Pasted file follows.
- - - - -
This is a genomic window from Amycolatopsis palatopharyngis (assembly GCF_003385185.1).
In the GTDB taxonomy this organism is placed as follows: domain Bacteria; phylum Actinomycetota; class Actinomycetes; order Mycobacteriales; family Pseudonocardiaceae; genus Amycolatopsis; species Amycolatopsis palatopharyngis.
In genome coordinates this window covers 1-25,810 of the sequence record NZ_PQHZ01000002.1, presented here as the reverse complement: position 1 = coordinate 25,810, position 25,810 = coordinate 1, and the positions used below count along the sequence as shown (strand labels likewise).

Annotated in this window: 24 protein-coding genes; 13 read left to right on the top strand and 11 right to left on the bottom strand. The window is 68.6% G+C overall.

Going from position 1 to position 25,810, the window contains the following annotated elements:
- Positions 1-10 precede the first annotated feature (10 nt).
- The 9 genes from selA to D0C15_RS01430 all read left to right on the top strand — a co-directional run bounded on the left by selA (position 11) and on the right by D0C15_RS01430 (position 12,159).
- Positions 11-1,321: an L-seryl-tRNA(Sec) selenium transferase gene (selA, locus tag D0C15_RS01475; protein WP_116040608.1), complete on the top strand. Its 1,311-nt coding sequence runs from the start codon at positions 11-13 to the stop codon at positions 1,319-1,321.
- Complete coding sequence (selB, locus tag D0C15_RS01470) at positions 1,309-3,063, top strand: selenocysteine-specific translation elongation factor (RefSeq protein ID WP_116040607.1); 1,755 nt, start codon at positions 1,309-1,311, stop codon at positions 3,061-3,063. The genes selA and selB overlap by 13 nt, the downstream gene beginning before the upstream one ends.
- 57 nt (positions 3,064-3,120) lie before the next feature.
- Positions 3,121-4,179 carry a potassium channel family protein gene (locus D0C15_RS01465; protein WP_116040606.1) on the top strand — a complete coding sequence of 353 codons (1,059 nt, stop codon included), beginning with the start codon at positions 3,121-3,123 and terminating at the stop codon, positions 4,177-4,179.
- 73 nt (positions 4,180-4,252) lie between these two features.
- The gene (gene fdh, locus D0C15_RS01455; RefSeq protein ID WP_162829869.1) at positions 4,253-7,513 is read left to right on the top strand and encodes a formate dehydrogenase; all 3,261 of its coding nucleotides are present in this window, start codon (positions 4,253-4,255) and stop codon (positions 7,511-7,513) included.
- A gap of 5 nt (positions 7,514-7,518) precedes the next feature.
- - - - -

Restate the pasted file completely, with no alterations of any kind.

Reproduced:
This is a genomic window from Amycolatopsis palatopharyngis (assembly GCF_003385185.1).
In the GTDB taxonomy this organism is placed as follows: domain Bacteria; phylum Actinomycetota; class Actinomycetes; order Mycobacteriales; family Pseudonocardiaceae; genus Amycolatopsis; species Amycolatopsis palatopharyngis.
In genome coordinates this window covers 1-25,810 of the sequence record NZ_PQHZ01000002.1, presented here as the reverse complement: position 1 = coordinate 25,810, position 25,810 = coordinate 1, and the positions used below count along the sequence as shown (strand labels likewise).

Annotated in this window: 24 protein-coding genes; 13 read left to right on the top strand and 11 right to left on the bottom strand. The window is 68.6% G+C overall.

Going from position 1 to position 25,810, the window contains the following annotated elements:
- Positions 1-10 precede the first annotated feature (10 nt).
- The 9 genes from selA to D0C15_RS01430 all read left to right on the top strand — a co-directional run bounded on the left by selA (position 11) and on the right by D0C15_RS01430 (position 12,159).
- Positions 11-1,321: an L-seryl-tRNA(Sec) selenium transferase gene (selA, locus tag D0C15_RS01475; protein WP_116040608.1), complete on the top strand. Its 1,311-nt coding sequence runs from the start codon at positions 11-13 to the stop codon at positions 1,319-1,321.
- Complete coding sequence (selB, locus tag D0C15_RS01470) at positions 1,309-3,063, top strand: selenocysteine-specific translation elongation factor (RefSeq protein ID WP_116040607.1); 1,755 nt, start codon at positions 1,309-1,311, stop codon at positions 3,061-3,063. The genes selA and selB overlap by 13 nt, the downstream gene beginning before the upstream one ends.
- 57 nt (positions 3,064-3,120) lie before the next feature.
- Positions 3,121-4,179 carry a potassium channel family protein gene (locus D0C15_RS01465; protein WP_116040606.1) on the top strand — a complete coding sequence of 353 codons (1,059 nt, stop codon included), beginning with the start codon at positions 3,121-3,123 and terminating at the stop codon, positions 4,177-4,179.
- 73 nt (positions 4,180-4,252) lie between these two features.
- The gene (gene fdh, locus D0C15_RS01455; RefSeq protein ID WP_162829869.1) at positions 4,253-7,513 is read left to right on the top strand and encodes a formate dehydrogenase; all 3,261 of its coding nucleotides are present in this window, start codon (positions 4,253-4,255) and stop codon (positions 7,511-7,513) included.
- A gap of 5 nt (positions 7,514-7,518) precedes the next feature.